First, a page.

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Dolphins In The Navy, And Our Other Bros
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Dolphins In The Navy, And Our Other Bros

Wave Tribe

It’s Memorial Day this weekend!

Published by Wave Tribe

A time to honor and remember service men from all of America’s past wars and to reach out in support of all the soldiers and their families who sacrificed their lives for the country.

But this day need not be solely for remembering our fallen soldiers. Because during those wars, not only did thousands of soldiers die but also animals who were drafted into the war efforts.

In fact, in London, a memorial was established to remember this tragic fact. The Animals in War Memorial gives tribute to all the animals that served and gave their lives alongside British and Allied Forces in the wars of the 20th century.

From dogs to pigeons, and horses to pigs, these animals played a vital role in military defense and transportation. Today, in peacetime, animals still participate in public service; dogs are trained to do police work and horses occasionally provide military transport during special occasions.

But did you know that the military has now gone beyond drafting four-legged animals?

Yup, they’re actually training dolphins and seals now to help in the defense and protection of our navy ships. Awesome, right?

That’s why, for a special Memorial Day feature, we’re going to highlight these bros of ours and how they’re doing their part in protecting our country.

Animal Warfare History
Marine Combat Mammals
Why Dolphins and Seals
The Navy Marine Mammal Program
Peacetime Contributions of Navy Marine Mammals
Threats to Dolphins and Seals
What We Can Do to Help

Animal Warfare History

Ever since man began to wage wars, he has conscripted a variety of animals to help his efforts. The earliest of these is the horse which was used both for military transport and weapons.

In the Middle Ages, warhorses were formidable battle companions to knights. They were trained to kick and bite. With the invention of modern weapons, horses were now relegated to transport but even then, this did not stop the high rate of fatalities. In World War I alone, some eight million horses and countless mules and donkeys died in active duty.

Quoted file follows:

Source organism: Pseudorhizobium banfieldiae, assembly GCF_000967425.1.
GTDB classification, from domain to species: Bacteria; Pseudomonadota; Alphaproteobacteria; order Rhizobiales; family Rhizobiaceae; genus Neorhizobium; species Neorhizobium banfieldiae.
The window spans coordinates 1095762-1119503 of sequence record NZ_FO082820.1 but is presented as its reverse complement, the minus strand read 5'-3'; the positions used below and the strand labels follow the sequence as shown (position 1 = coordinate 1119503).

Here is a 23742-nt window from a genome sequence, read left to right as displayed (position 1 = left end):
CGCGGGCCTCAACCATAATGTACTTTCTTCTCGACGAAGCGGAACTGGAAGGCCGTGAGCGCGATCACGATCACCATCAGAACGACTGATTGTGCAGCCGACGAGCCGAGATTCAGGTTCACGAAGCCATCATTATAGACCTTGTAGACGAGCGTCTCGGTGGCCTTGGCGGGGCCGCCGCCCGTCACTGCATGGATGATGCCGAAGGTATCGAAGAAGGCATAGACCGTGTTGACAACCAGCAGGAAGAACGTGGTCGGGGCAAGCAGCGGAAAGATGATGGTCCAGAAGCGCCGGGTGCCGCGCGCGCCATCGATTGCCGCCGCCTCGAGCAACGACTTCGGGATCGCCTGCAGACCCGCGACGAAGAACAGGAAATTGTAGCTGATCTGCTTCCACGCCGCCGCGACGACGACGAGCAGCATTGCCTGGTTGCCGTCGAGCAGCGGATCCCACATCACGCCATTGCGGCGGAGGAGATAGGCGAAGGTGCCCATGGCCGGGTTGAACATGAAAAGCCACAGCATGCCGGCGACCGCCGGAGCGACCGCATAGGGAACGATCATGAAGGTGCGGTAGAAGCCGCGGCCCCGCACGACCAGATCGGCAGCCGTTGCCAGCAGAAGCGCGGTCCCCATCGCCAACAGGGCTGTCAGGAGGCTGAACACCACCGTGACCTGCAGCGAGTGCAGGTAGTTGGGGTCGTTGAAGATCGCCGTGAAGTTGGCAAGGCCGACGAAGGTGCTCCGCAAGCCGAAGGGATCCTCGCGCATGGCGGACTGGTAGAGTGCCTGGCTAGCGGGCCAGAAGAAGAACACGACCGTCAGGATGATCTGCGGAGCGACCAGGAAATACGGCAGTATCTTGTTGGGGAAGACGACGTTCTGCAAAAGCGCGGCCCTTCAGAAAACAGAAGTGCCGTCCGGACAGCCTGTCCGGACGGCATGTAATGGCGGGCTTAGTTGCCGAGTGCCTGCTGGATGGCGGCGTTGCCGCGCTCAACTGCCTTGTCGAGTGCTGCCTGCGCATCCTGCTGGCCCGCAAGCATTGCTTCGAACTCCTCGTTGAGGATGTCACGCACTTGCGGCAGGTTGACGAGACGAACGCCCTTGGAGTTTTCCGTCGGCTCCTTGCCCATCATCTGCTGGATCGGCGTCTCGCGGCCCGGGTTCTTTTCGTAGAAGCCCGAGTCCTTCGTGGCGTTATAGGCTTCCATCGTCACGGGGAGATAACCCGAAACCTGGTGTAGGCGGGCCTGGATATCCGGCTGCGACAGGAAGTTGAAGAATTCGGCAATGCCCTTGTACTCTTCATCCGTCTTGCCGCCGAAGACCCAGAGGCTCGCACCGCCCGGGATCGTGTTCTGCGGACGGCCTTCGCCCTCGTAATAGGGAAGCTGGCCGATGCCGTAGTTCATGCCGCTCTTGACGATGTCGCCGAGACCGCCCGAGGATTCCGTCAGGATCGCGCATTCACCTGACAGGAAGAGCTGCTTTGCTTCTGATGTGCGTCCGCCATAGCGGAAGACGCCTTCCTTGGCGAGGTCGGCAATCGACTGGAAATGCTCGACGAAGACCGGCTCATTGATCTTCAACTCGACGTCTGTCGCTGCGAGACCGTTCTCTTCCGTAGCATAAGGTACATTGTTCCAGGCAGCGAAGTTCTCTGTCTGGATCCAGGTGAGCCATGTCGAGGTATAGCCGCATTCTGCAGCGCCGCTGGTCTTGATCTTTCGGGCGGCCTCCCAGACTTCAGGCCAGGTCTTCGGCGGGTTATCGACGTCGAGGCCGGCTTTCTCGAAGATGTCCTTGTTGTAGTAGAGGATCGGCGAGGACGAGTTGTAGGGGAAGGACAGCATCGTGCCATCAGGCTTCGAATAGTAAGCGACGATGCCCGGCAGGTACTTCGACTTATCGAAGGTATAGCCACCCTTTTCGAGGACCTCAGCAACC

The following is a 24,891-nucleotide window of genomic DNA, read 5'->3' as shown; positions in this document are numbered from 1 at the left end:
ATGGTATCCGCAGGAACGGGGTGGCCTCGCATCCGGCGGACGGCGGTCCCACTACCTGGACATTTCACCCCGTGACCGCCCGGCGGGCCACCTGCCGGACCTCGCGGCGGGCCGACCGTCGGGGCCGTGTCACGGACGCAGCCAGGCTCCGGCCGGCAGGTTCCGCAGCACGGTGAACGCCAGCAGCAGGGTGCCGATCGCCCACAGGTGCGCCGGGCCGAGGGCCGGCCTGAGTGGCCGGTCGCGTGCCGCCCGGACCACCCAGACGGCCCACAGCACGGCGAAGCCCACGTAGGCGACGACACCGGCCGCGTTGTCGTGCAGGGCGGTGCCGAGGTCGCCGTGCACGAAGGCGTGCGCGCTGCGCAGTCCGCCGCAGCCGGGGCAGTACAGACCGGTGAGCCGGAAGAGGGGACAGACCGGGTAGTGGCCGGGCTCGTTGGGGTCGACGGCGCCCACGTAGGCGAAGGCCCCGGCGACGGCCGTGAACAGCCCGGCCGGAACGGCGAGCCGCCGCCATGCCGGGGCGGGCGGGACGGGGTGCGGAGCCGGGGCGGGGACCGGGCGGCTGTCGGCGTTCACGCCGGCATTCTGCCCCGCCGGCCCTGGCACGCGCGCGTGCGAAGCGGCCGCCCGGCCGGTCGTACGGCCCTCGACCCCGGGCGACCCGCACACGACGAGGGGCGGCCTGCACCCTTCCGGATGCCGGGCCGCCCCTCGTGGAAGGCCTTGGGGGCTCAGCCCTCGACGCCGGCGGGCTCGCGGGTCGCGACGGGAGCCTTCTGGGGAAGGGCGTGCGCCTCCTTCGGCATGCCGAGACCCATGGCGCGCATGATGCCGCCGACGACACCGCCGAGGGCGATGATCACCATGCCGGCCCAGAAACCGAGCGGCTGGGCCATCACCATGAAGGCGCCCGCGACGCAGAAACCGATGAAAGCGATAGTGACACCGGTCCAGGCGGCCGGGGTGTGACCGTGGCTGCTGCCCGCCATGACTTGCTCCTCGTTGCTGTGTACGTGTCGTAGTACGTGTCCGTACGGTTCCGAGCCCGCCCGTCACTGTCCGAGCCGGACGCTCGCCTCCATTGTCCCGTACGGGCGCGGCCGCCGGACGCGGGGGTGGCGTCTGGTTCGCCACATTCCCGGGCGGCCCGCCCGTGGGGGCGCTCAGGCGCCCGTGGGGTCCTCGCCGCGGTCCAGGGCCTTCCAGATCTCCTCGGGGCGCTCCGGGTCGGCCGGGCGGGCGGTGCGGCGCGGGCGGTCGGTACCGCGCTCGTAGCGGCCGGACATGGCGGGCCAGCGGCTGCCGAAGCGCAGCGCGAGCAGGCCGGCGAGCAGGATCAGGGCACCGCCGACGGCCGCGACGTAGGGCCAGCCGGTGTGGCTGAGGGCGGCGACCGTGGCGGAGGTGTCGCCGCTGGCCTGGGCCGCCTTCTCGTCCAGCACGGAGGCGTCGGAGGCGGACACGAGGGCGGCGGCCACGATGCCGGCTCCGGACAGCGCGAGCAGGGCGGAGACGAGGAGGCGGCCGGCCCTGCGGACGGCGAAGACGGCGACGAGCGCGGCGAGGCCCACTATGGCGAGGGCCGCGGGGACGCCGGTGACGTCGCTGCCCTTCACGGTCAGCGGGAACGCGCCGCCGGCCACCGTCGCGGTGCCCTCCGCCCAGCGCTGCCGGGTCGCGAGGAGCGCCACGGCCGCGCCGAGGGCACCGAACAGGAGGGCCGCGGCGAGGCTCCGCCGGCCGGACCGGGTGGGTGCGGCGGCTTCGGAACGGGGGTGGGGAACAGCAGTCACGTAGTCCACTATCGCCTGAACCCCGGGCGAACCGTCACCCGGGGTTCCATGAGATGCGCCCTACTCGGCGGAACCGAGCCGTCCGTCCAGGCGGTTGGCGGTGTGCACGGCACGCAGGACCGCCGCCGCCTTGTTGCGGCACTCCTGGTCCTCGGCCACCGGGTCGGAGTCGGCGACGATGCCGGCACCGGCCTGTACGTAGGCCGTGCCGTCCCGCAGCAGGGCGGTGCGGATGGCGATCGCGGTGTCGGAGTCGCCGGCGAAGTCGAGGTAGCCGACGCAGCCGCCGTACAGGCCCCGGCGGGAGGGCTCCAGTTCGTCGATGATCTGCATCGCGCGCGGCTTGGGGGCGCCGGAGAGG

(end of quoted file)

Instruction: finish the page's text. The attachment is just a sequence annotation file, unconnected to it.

Next to horses, dogs have been used for patrol and defense efforts during the war. Because they are very intelligent, they can be relied to track fugitives or detect bombs. Most of the famous and highly -decorated combat animals are in fact dogs. More than a man’s best friend, a dog is also his courageous comrade-in-arms.

Pigeons, meanwhile, make great intelligence agents. They were the spearpoint of the communication efforts during World War I and II. In fact, more than 100,000 pigeons served Britain in the first World War and some 200,00 in the next.

Marine Combat Mammals

It was only during the 1960s, that the military began to explore options of training marine wildlife for combat and defensive purposes.

The intelligence and excellent sonar capability of dolphins made them prime recruits for military assets.

Since then, they have been deployed in underwater surveillance and defensive efforts. In the 70s, they guarded a US Army ammunition pier in Vietnam by providing surveillance against enemy swimmers. In the 80s, the military sent a contingent to guard the Third Fleet flagship which was anchored off Bahrain. Most recently, they helped clear mines underwater during the US-led Iraq invasion in 2003.

The Navy also began working with seals in 1975. Because they could dive and recover objects at depths of up to 650 feet, they began training them to recover military hardware or weaponry which was left in the ocean. It was also around this time that they also began to consider training beluga whales because they could survive at much colder temperatures and deeper depths than a dolphin or a sea lion could.

Today, sea lions are now promoted to active duty. They serve as sentries for military ships and piers. In fact, the first permanent team of sea lions was posted to the Kitsap-Bangor base in Washington State, where their duties include patrolling for enemy divers and sweeping for explosives. And the occasional arrest of an unwary swimmer.

Why Dolphins and Seals?

In general, dolphin and seal species make for excellent Navy assets because of their intellect, their trainability, and their ability to detect and find targets at depth or in murky water which modern military technology cannot duplicate yet.

Bottlenose dolphins, in particular, have very finely tuned sonar which is not affected by underwater noise like crashing surf or ship traffic. In comparison, mechanical systems can be easily overwhelmed by these signals.

Dolphins send out a series of sounds that bounce off of objects in the marine environment. They then pick up the return echoes and form an acoustic picture of the environment, an ability known as echolocation.